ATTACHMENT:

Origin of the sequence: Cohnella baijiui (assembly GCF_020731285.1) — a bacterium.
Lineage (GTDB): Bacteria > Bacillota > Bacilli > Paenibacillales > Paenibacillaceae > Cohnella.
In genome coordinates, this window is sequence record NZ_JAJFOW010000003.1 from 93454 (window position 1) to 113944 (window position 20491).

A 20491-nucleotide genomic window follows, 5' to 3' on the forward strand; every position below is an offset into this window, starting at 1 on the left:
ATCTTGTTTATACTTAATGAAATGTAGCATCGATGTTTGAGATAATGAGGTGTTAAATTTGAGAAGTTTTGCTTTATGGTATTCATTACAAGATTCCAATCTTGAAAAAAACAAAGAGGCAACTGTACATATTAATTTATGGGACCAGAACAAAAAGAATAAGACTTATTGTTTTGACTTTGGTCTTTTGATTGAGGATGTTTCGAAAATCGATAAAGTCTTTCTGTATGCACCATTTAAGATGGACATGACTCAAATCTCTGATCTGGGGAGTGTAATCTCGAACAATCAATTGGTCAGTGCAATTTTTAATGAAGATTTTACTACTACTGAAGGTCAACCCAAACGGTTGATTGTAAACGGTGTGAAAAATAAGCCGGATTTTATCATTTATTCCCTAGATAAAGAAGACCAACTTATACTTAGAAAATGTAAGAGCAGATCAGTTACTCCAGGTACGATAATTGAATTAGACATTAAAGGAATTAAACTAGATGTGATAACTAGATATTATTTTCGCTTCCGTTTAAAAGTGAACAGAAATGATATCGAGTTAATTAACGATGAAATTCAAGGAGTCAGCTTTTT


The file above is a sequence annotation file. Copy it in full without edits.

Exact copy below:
Origin of the sequence: Cohnella baijiui (assembly GCF_020731285.1) — a bacterium.
Lineage (GTDB): Bacteria > Bacillota > Bacilli > Paenibacillales > Paenibacillaceae > Cohnella.
In genome coordinates, this window is sequence record NZ_JAJFOW010000003.1 from 93454 (window position 1) to 113944 (window position 20491).

A 20491-nucleotide genomic window follows, 5' to 3' on the forward strand; every position below is an offset into this window, starting at 1 on the left:
ATCTTGTTTATACTTAATGAAATGTAGCATCGATGTTTGAGATAATGAGGTGTTAAATTTGAGAAGTTTTGCTTTATGGTATTCATTACAAGATTCCAATCTTGAAAAAAACAAAGAGGCAACTGTACATATTAATTTATGGGACCAGAACAAAAAGAATAAGACTTATTGTTTTGACTTTGGTCTTTTGATTGAGGATGTTTCGAAAATCGATAAAGTCTTTCTGTATGCACCATTTAAGATGGACATGACTCAAATCTCTGATCTGGGGAGTGTAATCTCGAACAATCAATTGGTCAGTGCAATTTTTAATGAAGATTTTACTACTACTGAAGGTCAACCCAAACGGTTGATTGTAAACGGTGTGAAAAATAAGCCGGATTTTATCATTTATTCCCTAGATAAAGAAGACCAACTTATACTTAGAAAATGTAAGAGCAGATCAGTTACTCCAGGTACGATAATTGAATTAGACATTAAAGGAATTAAACTAGATGTGATAACTAGATATTATTTTCGCTTCCGTTTAAAAGTGAACAGAAATGATATCGAGTTAATTAACGATGAAATTCAAGGAGTCAGCTTTTT